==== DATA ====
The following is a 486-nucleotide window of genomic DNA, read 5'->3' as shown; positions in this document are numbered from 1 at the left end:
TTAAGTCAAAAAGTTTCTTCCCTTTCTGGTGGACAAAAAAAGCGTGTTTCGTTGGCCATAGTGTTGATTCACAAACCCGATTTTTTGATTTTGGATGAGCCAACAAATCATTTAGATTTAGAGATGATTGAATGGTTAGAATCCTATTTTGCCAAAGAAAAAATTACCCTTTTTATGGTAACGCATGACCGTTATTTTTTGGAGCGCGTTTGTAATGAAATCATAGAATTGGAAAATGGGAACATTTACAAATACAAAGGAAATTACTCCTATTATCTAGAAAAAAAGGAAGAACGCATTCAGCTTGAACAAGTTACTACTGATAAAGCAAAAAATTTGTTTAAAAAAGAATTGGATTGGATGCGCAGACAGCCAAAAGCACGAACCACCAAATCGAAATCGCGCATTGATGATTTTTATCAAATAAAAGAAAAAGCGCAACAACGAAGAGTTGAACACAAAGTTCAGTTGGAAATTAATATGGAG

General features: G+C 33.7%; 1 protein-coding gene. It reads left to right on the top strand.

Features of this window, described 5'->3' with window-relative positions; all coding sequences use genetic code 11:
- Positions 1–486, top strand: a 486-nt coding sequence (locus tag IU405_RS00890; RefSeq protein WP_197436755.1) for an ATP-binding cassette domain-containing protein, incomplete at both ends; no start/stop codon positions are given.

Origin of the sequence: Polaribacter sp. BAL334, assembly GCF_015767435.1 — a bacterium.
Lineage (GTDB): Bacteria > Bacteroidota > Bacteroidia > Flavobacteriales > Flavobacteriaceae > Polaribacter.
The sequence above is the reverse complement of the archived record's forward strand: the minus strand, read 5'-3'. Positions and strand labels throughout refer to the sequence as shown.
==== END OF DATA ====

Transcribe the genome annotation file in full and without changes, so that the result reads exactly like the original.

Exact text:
The following is a 486-nucleotide window of genomic DNA, read 5'->3' as shown; positions in this document are numbered from 1 at the left end:
TTAAGTCAAAAAGTTTCTTCCCTTTCTGGTGGACAAAAAAAGCGTGTTTCGTTGGCCATAGTGTTGATTCACAAACCCGATTTTTTGATTTTGGATGAGCCAACAAATCATTTAGATTTAGAGATGATTGAATGGTTAGAATCCTATTTTGCCAAAGAAAAAATTACCCTTTTTATGGTAACGCATGACCGTTATTTTTTGGAGCGCGTTTGTAATGAAATCATAGAATTGGAAAATGGGAACATTTACAAATACAAAGGAAATTACTCCTATTATCTAGAAAAAAAGGAAGAACGCATTCAGCTTGAACAAGTTACTACTGATAAAGCAAAAAATTTGTTTAAAAAAGAATTGGATTGGATGCGCAGACAGCCAAAAGCACGAACCACCAAATCGAAATCGCGCATTGATGATTTTTATCAAATAAAAGAAAAAGCGCAACAACGAAGAGTTGAACACAAAGTTCAGTTGGAAATTAATATGGAG

General features: G+C 33.7%; 1 protein-coding gene. It reads left to right on the top strand.

Features of this window, described 5'->3' with window-relative positions; all coding sequences use genetic code 11:
- Positions 1–486, top strand: a 486-nt coding sequence (locus tag IU405_RS00890; RefSeq protein WP_197436755.1) for an ATP-binding cassette domain-containing protein, incomplete at both ends; no start/stop codon positions are given.

Origin of the sequence: Polaribacter sp. BAL334, assembly GCF_015767435.1 — a bacterium.
Lineage (GTDB): Bacteria > Bacteroidota > Bacteroidia > Flavobacteriales > Flavobacteriaceae > Polaribacter.
The sequence above is the reverse complement of the archived record's forward strand: the minus strand, read 5'-3'. Positions and strand labels throughout refer to the sequence as shown.